Contested Paternity: Constructing Families in Modern France

Contested Paternity: Constructing Families in Modern France

by Rachel G. Fuchs

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Overview

Contested Paternity: Constructing Families in Modern France by Rachel G. Fuchs

Winner, J. Russell Major Prize, American Historical AssociationWinner, Frances Richardson Keller-Sierra Prize, Western Association of Women HistoriansWinner, Charles E. Smith Award, European History section of the Southern Historical Association

This groundbreaking study examines complex notions of paternity and fatherhood in modern France through the lens of contested paternity. Drawing from archival judicial records on paternity suits, paternity denials, deprivation of paternity, and adoption from the end of the eighteenth century through the twentieth, Rachel G. Fuchs reveals how paternity was defined and how it functioned in the culture and experiences of individual men and women.

"A masterpiece in French social, cultural, and gender history." — Lenard Berlanstein, University of Virginia

"Fuchs opens up a new window into the history of families by perceptively examining the legal and customary ways that paternity was negotiated in French society from the old regime to the present." — Robert A. Nye, Oregon State University

"Fascinating in every particular... One of the most important aspects of Contested Paternity is the way in which Fuchs uses the history of paternity suits as a way to analyze changing attitudes towards fatherhood, motherhood, and childhood." — H-France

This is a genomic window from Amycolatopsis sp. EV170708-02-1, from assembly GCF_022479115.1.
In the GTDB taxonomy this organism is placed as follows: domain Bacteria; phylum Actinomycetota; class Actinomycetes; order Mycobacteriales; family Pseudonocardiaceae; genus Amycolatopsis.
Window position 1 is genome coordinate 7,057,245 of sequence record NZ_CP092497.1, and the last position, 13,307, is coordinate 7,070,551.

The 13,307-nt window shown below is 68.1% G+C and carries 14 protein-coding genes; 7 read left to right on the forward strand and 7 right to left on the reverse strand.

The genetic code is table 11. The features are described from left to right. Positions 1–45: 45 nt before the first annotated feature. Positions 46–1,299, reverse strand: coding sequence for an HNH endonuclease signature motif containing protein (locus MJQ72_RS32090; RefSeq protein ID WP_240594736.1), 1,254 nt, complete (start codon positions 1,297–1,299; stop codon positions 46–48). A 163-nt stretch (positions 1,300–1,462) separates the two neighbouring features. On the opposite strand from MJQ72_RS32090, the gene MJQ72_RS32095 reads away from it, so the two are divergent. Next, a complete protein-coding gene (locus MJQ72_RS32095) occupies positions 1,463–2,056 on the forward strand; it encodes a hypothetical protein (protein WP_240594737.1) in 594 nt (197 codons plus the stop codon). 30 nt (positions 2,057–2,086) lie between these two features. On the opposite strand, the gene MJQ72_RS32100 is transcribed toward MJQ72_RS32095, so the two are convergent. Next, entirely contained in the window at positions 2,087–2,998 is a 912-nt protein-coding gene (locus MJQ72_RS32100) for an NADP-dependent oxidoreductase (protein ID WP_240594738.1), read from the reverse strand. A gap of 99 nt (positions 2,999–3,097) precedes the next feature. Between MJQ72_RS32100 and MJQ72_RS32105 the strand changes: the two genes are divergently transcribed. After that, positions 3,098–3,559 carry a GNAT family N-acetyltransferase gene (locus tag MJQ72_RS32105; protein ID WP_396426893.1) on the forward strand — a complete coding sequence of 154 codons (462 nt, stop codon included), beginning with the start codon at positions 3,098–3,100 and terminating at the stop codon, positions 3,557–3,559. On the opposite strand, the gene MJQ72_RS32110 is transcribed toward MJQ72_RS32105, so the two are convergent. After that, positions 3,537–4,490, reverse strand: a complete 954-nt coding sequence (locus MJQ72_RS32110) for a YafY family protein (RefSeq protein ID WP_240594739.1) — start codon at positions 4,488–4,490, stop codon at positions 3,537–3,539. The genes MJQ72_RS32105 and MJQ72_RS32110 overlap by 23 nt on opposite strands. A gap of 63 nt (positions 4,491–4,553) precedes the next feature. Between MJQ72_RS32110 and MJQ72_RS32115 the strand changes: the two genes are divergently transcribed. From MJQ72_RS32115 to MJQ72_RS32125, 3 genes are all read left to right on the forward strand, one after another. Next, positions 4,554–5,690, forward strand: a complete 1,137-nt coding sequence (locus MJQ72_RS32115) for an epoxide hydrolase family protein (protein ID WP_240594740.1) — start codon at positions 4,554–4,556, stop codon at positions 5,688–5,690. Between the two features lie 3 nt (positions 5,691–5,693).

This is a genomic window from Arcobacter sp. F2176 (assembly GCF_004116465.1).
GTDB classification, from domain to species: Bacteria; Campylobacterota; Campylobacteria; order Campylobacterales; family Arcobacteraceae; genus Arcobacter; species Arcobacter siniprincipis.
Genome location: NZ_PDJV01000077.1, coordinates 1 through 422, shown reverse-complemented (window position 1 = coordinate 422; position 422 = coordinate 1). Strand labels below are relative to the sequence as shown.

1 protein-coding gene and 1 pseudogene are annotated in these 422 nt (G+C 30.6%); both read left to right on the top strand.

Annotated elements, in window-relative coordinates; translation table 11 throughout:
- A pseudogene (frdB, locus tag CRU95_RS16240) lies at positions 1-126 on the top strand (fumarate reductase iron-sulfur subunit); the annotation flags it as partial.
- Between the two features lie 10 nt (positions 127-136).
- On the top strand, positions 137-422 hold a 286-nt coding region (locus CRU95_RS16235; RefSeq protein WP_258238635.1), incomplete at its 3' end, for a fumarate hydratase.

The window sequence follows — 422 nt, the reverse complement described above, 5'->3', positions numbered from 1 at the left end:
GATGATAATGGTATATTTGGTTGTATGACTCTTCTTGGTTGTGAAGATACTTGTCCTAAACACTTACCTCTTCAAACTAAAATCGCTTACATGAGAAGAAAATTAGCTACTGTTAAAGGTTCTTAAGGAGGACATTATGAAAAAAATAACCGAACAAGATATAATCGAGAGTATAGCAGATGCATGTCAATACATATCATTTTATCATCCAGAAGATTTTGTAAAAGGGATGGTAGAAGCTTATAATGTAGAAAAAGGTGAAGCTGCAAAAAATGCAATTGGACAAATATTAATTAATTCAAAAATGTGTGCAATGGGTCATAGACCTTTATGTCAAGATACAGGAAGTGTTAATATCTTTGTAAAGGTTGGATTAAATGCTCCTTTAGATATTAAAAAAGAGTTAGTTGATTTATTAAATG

"A compelling study that examines the epochal shift in French fatherhood over the past two centuries." — American Historical Review

"A tour de force on the history of family law in France from the eighteenth century to modern times." — French Studies

"Fuchs's treatment of the theme of constructions of paternity is stimulating, clear, and yet highly refined... With her considerable methodological expertise as a social historian of France, she weaves an exceedingly colorful picture of disputes around paternity." — French History

Rachel G. Fuchs is a professor of history at Arizona State University.

Product Details

ISBN-13: 9780801888328
Publisher: Johns Hopkins University Press
Publication date: 06/28/2008
Edition description: New Edition
Pages: 368
Product dimensions: 6.12(w) x 9.25(h) x 1.20(d)

About the Author

Rachel G. Fuchs is a professor of history at Arizona State University.

Table of Contents


Acknowledgments     ix
Introduction     1
Families and the Social Order from the Old Regime to the Civil Code     16
Seduction and Courtroom Encounters in the Nineteenth Century     59
Find the Fathers, Save the Children, 1870-1912     109
Courts Attribute Paternity, 1912-1940     160
Families Dismantled and Reconstituted, 1880-1940     200
Paternity and the Family, 1940 to the Present     240
Epilogue     278
Notes     289
Works Cited     325
Index     345

What People are Saying About This

Lenard Berlanstein

A masterpiece in French social, cultural, and gender history. A sweeping account of a crucial but neglected subject, Contested Paternity gets to the heart of the issues that dominate modern French history—above all the tension between a revolutionary and a counterrevolutionary political culture and the long transition from a culture organized around the patriarchal family to one organized around the ungendered individual.

Lenard Berlanstein, University of Virginia

Robert A. Nye

In this richly-documented study, Rachel Fuchs opens up a new window into the history of families by perceptively examining the legal and customary ways that paternity was negotiated in French society from the old regime to the present. This angle of approach yields extraordinary insights into the evolution of fatherhood, women’s changing legal status, and children’s rights and shows us convincingly how the family changed from a biological unit which admitted no outsiders, to a fluid, social institution that effectively satisfies the needs of all its members, no matter what their blood relationships. The way this development unfolded in both custom and law is told here with clarity, scrupulous attention to detail, and often dramatically pertinent illustrations drawn from, correspondence, trials, and landmark jurisprudence.

Robert A. Nye, Oregon State University

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